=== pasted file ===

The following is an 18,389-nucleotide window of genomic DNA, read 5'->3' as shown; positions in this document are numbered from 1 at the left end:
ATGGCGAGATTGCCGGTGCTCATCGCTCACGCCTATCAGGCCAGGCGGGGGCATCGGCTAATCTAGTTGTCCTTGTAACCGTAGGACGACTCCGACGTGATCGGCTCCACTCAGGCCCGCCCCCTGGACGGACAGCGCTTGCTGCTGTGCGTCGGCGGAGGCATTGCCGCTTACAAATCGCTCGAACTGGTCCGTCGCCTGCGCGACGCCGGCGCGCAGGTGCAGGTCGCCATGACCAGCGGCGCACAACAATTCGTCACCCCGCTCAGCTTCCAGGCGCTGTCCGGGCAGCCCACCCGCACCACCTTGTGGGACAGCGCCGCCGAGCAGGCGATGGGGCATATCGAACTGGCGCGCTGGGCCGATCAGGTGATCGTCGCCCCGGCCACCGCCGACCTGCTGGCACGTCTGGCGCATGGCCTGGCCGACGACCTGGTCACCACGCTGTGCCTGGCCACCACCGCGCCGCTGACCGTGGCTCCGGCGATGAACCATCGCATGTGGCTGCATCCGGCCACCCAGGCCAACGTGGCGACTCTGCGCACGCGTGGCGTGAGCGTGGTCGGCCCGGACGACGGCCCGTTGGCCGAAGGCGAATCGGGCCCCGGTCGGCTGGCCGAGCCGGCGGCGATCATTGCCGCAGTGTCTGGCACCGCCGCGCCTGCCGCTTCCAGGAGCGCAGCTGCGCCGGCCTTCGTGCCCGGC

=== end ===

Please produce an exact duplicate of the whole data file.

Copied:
The following is an 18,389-nucleotide window of genomic DNA, read 5'->3' as shown; positions in this document are numbered from 1 at the left end:
ATGGCGAGATTGCCGGTGCTCATCGCTCACGCCTATCAGGCCAGGCGGGGGCATCGGCTAATCTAGTTGTCCTTGTAACCGTAGGACGACTCCGACGTGATCGGCTCCACTCAGGCCCGCCCCCTGGACGGACAGCGCTTGCTGCTGTGCGTCGGCGGAGGCATTGCCGCTTACAAATCGCTCGAACTGGTCCGTCGCCTGCGCGACGCCGGCGCGCAGGTGCAGGTCGCCATGACCAGCGGCGCACAACAATTCGTCACCCCGCTCAGCTTCCAGGCGCTGTCCGGGCAGCCCACCCGCACCACCTTGTGGGACAGCGCCGCCGAGCAGGCGATGGGGCATATCGAACTGGCGCGCTGGGCCGATCAGGTGATCGTCGCCCCGGCCACCGCCGACCTGCTGGCACGTCTGGCGCATGGCCTGGCCGACGACCTGGTCACCACGCTGTGCCTGGCCACCACCGCGCCGCTGACCGTGGCTCCGGCGATGAACCATCGCATGTGGCTGCATCCGGCCACCCAGGCCAACGTGGCGACTCTGCGCACGCGTGGCGTGAGCGTGGTCGGCCCGGACGACGGCCCGTTGGCCGAAGGCGAATCGGGCCCCGGTCGGCTGGCCGAGCCGGCGGCGATCATTGCCGCAGTGTCTGGCACCGCCGCGCCTGCCGCTTCCAGGAGCGCAGCTGCGCCGGCCTTCGTGCCCGGC